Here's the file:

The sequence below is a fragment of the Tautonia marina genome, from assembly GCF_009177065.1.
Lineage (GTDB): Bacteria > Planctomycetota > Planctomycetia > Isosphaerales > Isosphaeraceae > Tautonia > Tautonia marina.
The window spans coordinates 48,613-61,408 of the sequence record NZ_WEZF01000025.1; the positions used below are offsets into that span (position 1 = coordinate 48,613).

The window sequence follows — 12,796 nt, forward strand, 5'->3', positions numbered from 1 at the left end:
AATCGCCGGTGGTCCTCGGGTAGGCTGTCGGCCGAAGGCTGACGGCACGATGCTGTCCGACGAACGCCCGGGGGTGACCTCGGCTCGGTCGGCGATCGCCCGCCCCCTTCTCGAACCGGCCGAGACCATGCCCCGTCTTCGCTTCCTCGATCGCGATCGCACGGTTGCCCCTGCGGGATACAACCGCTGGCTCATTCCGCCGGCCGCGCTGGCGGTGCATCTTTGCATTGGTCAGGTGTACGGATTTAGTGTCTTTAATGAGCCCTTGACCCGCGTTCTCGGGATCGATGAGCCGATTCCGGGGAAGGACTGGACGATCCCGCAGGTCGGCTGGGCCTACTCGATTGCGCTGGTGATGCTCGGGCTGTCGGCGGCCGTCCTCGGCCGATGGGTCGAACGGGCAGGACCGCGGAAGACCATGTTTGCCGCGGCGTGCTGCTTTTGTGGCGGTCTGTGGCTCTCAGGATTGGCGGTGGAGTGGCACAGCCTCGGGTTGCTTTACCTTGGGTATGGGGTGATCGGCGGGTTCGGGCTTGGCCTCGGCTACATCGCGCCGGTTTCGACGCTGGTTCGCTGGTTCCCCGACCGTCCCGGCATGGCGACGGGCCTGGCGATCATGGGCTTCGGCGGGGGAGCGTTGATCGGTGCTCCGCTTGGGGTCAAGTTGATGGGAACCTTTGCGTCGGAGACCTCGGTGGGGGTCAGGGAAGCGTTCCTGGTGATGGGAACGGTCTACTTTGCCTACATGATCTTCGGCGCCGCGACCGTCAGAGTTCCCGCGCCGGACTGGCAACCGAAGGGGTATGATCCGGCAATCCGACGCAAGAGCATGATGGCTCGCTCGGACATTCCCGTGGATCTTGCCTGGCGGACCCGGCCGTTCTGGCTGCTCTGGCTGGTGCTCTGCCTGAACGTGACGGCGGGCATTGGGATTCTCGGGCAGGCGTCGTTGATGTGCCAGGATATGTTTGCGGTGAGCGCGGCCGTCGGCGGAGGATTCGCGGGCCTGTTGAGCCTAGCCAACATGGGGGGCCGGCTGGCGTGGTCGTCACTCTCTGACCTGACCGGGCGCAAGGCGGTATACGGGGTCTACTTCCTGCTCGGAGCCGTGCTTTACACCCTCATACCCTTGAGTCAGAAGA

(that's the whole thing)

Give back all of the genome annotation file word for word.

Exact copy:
The sequence below is a fragment of the Tautonia marina genome, from assembly GCF_009177065.1.
Lineage (GTDB): Bacteria > Planctomycetota > Planctomycetia > Isosphaerales > Isosphaeraceae > Tautonia > Tautonia marina.
The window spans coordinates 48,613-61,408 of the sequence record NZ_WEZF01000025.1; the positions used below are offsets into that span (position 1 = coordinate 48,613).

The window sequence follows — 12,796 nt, forward strand, 5'->3', positions numbered from 1 at the left end:
AATCGCCGGTGGTCCTCGGGTAGGCTGTCGGCCGAAGGCTGACGGCACGATGCTGTCCGACGAACGCCCGGGGGTGACCTCGGCTCGGTCGGCGATCGCCCGCCCCCTTCTCGAACCGGCCGAGACCATGCCCCGTCTTCGCTTCCTCGATCGCGATCGCACGGTTGCCCCTGCGGGATACAACCGCTGGCTCATTCCGCCGGCCGCGCTGGCGGTGCATCTTTGCATTGGTCAGGTGTACGGATTTAGTGTCTTTAATGAGCCCTTGACCCGCGTTCTCGGGATCGATGAGCCGATTCCGGGGAAGGACTGGACGATCCCGCAGGTCGGCTGGGCCTACTCGATTGCGCTGGTGATGCTCGGGCTGTCGGCGGCCGTCCTCGGCCGATGGGTCGAACGGGCAGGACCGCGGAAGACCATGTTTGCCGCGGCGTGCTGCTTTTGTGGCGGTCTGTGGCTCTCAGGATTGGCGGTGGAGTGGCACAGCCTCGGGTTGCTTTACCTTGGGTATGGGGTGATCGGCGGGTTCGGGCTTGGCCTCGGCTACATCGCGCCGGTTTCGACGCTGGTTCGCTGGTTCCCCGACCGTCCCGGCATGGCGACGGGCCTGGCGATCATGGGCTTCGGCGGGGGAGCGTTGATCGGTGCTCCGCTTGGGGTCAAGTTGATGGGAACCTTTGCGTCGGAGACCTCGGTGGGGGTCAGGGAAGCGTTCCTGGTGATGGGAACGGTCTACTTTGCCTACATGATCTTCGGCGCCGCGACCGTCAGAGTTCCCGCGCCGGACTGGCAACCGAAGGGGTATGATCCGGCAATCCGACGCAAGAGCATGATGGCTCGCTCGGACATTCCCGTGGATCTTGCCTGGCGGACCCGGCCGTTCTGGCTGCTCTGGCTGGTGCTCTGCCTGAACGTGACGGCGGGCATTGGGATTCTCGGGCAGGCGTCGTTGATGTGCCAGGATATGTTTGCGGTGAGCGCGGCCGTCGGCGGAGGATTCGCGGGCCTGTTGAGCCTAGCCAACATGGGGGGCCGGCTGGCGTGGTCGTCACTCTCTGACCTGACCGGGCGCAAGGCGGTATACGGGGTCTACTTCCTGCTCGGAGCCGTGCTTTACACCCTCATACCCTTGAGTCAGAAGA